A long-lived food and bee plant!
With a name like bisuitroot, it is unsurprising that this has long been an important food plant. For thousands of years, native people across the west have dug these roots, which can be eaten raw, or ground into a mildly sweet flour for bread.
Like other members of the carrot family, Nineleaf Biscuitroot flowers grow in an umbel, which is the vaguely umbrella-shaped flat complex of flowers. In their typical habitat, these flowers can cover the early spring landscape in a yellow blanket, intermingling with blue Camas and other bright flowers. These flowers are largely bee pollinated, but are also an important nectar source for butterflies.
This plant is well-adapted to sunny areas that become dry in the summer. Like several other plants that thrive in these locations, Nineleaf Biscuitroot tends to die back to its roots in the hottest part of the summer, and then re-sprout once the weather cools.
Nineleaf Biscuitroot has leaves that are divided into long, slender leaflets which tend to stand vertically. We think this gives the plant a well-behaved appearance that would fit into prim-and-proper ornamental plantings - so if you have an HOA or a professional-looking landscape, this may be the plant for you!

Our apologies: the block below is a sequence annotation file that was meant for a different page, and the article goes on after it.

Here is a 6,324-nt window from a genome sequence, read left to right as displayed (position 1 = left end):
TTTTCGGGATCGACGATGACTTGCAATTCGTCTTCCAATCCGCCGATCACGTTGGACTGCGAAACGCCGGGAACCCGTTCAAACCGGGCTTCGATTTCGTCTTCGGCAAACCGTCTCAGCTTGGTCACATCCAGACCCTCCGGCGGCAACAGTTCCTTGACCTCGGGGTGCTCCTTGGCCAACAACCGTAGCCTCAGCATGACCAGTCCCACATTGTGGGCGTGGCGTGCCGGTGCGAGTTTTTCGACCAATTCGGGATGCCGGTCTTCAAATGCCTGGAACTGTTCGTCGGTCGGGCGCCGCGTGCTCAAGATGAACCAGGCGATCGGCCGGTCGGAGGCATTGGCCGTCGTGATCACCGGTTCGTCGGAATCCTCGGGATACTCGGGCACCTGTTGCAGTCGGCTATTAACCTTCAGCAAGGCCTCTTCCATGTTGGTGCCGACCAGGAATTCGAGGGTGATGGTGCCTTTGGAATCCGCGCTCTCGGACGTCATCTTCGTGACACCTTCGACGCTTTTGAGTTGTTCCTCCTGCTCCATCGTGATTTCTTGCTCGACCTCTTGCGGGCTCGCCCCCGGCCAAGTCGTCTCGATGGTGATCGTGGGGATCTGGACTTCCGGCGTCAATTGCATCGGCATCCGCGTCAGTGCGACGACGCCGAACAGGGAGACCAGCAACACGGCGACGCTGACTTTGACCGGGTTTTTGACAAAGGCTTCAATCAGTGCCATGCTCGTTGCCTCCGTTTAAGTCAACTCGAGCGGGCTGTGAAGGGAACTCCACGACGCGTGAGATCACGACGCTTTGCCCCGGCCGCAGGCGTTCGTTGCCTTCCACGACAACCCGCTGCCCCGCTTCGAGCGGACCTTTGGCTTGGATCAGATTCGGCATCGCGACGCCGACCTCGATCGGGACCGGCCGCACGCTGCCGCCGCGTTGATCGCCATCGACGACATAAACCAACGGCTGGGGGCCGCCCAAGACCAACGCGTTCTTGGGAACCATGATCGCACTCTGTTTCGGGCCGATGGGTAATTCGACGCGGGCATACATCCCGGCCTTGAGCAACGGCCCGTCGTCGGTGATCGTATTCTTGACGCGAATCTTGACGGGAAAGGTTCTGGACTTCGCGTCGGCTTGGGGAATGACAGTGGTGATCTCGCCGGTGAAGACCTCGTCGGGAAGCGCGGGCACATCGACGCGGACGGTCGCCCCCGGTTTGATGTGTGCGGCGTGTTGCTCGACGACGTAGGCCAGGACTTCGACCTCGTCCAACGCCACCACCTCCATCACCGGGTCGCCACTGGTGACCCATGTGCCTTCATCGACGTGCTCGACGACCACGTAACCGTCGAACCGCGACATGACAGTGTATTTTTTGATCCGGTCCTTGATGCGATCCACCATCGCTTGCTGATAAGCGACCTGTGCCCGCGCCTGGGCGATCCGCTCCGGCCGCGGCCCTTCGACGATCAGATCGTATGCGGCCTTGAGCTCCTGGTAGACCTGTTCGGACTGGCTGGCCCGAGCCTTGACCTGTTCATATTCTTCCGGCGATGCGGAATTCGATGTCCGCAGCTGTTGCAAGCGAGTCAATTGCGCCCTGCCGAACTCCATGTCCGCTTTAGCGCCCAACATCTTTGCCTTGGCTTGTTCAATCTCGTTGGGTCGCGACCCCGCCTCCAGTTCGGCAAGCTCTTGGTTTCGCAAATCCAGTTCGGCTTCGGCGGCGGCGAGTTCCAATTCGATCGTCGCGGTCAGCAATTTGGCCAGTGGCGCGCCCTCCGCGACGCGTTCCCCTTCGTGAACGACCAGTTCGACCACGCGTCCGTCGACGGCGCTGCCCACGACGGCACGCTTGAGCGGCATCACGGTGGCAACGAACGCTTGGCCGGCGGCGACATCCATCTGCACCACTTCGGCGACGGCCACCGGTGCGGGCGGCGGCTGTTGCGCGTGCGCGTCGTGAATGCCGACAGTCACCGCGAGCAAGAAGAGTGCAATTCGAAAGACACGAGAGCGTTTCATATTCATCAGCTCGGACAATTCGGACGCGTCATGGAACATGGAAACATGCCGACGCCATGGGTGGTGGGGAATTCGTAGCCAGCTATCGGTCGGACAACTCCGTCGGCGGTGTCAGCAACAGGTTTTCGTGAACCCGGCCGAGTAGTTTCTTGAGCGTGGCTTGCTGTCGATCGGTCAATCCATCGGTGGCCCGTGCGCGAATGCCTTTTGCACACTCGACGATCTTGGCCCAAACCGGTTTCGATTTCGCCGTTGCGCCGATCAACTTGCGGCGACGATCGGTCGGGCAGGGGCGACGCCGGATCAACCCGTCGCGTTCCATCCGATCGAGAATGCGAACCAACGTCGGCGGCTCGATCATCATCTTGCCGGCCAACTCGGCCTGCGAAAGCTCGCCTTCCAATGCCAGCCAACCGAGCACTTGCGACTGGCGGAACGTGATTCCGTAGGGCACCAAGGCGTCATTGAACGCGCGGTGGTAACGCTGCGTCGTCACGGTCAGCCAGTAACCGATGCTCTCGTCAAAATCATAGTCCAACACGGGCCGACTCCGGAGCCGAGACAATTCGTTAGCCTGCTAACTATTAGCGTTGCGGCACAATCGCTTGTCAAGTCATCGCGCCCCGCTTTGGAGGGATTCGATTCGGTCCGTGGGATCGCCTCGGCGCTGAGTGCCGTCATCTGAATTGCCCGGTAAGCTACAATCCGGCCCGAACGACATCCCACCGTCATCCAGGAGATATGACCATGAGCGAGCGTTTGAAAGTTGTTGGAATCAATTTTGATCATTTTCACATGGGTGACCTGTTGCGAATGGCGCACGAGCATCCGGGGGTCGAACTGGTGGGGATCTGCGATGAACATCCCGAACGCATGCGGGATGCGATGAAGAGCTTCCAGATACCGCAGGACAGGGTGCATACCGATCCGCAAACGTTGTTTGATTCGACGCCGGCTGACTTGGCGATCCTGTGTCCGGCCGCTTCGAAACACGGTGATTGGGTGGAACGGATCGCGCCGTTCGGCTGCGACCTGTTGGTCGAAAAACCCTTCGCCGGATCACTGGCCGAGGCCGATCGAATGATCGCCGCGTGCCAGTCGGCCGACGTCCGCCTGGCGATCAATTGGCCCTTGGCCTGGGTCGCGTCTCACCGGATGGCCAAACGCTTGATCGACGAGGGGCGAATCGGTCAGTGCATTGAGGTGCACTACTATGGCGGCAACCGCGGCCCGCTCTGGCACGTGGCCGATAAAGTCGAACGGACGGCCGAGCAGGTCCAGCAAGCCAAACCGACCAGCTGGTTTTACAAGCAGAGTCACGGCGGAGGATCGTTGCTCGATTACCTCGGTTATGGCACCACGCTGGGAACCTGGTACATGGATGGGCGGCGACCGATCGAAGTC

How many leaflets are there per leaf? We leave this as an excercise for the reader.
Photo Credit: By Walter Siegmund (talk) - Own work, CC BY-SA 3.0, https://commons.wikimedia.org/w/index.php?curid=8728797
Photo Credit: By Walter Siegmund (talk) - Own work, CC BY-SA 3.0, https://commons.wikimedia.org/w/index.php?curid=8713686